Michal Boyd reports on her new paper, Reducing emergency presentations from long-term care: A before-and-after study of a multidisciplinary team intervention, just published in Maturitas. To download the paper: ARCHIP ED visits Maturitas 9-2018
Key conclusion: A Gerontology Nurse Specialist-led MDT outreach intervention, targeted at selected conditions, decreases avoidable ED admissions among high-risk residents.
The results of the Aged Residential Care Healthcare Integration Programme (ARCHIP) study show that gerontology nurse specialists (GNS) have an important role to play in decreasing potentially avoidable ED admissions of high-risk residents. This is a timely finding given the complexity of the conditions older people are living with in long-term care facilities, especially as the population ages.
The aim of ARCHIP was to evaluate a multidisciplinary (MDT) intervention to support staff in long-term care facilities to decrease potentially avoidable resident ED admissions. It was offered to facilities with previously noted high ED referral rates and consisted of clinical coaching for long-term facility staff by a gerontology nurse specialist (GNS). It also included a MDT review where selected high-risk residents’ plans of care were discussed. MDTs comprised facility senior nurse, resident’s general practitioner, GNS, a geriatrician and a clinical pharmacist.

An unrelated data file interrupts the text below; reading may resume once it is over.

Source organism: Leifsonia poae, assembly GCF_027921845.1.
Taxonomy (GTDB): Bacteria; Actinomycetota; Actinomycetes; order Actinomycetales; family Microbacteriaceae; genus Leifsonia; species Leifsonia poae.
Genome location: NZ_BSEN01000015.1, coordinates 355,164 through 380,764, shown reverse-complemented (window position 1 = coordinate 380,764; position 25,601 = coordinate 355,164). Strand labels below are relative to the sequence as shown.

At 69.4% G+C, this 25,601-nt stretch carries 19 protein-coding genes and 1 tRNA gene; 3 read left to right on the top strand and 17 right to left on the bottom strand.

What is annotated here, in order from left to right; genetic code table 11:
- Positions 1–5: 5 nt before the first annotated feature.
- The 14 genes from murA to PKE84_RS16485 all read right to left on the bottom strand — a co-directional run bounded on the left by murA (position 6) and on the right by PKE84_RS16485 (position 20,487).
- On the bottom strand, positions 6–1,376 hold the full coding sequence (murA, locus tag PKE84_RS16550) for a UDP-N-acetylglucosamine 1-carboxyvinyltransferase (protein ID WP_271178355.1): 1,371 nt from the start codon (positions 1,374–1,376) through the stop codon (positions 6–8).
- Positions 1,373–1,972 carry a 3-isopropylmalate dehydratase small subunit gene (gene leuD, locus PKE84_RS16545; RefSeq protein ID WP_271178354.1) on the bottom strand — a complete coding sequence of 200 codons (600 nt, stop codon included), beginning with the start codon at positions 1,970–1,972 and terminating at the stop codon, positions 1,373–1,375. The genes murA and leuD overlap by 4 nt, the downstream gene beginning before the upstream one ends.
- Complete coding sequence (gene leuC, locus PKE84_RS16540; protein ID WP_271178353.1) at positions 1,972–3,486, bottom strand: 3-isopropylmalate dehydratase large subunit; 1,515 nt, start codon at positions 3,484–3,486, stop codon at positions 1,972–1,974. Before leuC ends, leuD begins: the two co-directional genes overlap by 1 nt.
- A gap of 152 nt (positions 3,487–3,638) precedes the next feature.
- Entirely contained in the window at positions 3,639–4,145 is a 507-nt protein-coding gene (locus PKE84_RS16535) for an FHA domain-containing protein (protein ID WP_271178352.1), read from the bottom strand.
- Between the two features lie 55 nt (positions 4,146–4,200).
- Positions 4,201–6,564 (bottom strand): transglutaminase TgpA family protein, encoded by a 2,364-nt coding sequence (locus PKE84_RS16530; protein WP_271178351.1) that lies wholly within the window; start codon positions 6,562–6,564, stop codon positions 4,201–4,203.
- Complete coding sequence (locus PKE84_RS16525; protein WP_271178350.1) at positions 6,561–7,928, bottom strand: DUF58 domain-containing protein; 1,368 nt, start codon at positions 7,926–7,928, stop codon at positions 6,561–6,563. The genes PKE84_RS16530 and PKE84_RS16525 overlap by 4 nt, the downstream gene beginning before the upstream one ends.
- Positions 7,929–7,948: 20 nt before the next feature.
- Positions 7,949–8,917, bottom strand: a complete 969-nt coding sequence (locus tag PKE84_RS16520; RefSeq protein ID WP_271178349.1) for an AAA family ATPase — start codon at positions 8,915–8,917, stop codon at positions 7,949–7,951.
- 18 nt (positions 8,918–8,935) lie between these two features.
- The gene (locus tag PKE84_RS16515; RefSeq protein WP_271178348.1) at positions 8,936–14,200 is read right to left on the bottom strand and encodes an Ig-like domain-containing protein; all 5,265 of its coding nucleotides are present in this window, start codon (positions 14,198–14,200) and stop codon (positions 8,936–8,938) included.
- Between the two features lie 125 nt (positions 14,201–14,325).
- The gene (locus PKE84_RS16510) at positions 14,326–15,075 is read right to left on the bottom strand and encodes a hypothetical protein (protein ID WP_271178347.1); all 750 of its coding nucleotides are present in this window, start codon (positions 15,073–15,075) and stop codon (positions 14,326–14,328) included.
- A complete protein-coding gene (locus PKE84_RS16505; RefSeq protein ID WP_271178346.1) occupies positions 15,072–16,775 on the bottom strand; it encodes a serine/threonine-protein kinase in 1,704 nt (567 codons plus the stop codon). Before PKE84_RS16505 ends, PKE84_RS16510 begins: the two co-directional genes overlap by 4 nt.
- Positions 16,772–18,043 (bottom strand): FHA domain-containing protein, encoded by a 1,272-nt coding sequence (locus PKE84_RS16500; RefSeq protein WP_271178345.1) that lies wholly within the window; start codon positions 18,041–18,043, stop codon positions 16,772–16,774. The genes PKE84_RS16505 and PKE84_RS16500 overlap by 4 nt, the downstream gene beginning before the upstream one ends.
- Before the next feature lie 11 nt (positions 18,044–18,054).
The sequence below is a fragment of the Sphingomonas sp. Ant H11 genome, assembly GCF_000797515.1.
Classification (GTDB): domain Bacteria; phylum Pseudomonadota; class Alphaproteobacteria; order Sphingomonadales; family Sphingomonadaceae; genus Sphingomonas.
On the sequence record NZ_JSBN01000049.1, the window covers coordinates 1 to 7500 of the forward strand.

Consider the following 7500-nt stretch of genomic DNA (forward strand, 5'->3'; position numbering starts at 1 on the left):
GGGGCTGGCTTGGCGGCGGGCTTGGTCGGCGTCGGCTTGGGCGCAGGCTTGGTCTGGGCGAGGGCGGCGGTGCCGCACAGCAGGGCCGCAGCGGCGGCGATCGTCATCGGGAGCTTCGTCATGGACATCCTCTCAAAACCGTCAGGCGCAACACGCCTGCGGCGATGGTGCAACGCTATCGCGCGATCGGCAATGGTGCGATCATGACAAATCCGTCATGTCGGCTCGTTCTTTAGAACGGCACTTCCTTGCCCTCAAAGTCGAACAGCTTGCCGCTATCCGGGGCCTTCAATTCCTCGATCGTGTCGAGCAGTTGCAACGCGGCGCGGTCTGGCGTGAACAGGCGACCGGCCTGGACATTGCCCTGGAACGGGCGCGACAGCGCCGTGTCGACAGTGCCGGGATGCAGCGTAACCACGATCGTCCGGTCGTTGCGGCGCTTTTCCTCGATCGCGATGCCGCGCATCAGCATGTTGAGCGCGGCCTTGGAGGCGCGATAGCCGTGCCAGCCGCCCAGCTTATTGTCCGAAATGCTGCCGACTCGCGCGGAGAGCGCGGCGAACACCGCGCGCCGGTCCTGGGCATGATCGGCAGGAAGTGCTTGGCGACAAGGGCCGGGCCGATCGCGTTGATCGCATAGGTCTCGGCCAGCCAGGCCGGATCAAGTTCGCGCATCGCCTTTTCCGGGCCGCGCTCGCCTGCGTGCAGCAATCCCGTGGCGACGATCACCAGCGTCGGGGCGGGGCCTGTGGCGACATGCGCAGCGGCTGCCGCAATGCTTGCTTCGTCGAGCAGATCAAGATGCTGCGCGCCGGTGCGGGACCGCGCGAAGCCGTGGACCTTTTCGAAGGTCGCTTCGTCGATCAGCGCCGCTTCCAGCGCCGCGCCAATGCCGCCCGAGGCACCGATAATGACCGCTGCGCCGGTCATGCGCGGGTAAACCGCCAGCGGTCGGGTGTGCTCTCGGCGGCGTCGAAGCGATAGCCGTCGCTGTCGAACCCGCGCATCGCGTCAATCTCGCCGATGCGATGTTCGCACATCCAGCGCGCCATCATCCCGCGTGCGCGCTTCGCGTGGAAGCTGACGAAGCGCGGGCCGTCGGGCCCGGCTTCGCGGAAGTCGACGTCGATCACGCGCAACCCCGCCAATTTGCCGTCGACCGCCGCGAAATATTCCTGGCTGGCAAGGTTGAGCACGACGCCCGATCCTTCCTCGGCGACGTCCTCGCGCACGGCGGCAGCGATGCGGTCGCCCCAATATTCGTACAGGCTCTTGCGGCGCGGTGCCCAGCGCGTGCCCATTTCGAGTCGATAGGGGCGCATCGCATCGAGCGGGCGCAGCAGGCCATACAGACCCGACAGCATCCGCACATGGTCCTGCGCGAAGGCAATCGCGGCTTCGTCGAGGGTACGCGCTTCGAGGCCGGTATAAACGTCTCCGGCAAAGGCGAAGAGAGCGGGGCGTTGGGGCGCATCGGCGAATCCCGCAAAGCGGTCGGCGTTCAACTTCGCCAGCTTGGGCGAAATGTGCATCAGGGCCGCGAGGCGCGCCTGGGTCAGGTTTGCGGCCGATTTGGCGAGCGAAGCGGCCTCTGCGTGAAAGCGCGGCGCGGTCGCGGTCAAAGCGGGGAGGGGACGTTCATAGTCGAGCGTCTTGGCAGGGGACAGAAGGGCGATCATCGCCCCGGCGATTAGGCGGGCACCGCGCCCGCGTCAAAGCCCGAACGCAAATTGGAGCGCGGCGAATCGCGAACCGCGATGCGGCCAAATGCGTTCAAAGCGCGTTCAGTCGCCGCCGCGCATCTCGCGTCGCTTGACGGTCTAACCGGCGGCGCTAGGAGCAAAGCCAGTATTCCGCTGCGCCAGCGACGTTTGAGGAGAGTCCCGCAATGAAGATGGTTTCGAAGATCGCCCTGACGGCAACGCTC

A before-after repeated measures analysis of ED visits was conducted for facilities pre and post intervention. Twenty-one facilities, representing 1,296 beds 9 months before and 9 months after the start of the intervention period took part. The model was adjusted for time trend, seasonality, facility size, and cluster effect.
The ED admission rate ratio was found to be 0.75 with 95% C.I. [0.63, 0.88, p-value 0.0008], a 25% reduction in ED presentations following the intervention. When the higher rates in the 3-month period immediately prior to the intervention start were disregarded, ED presentation rates reverted to previous levels.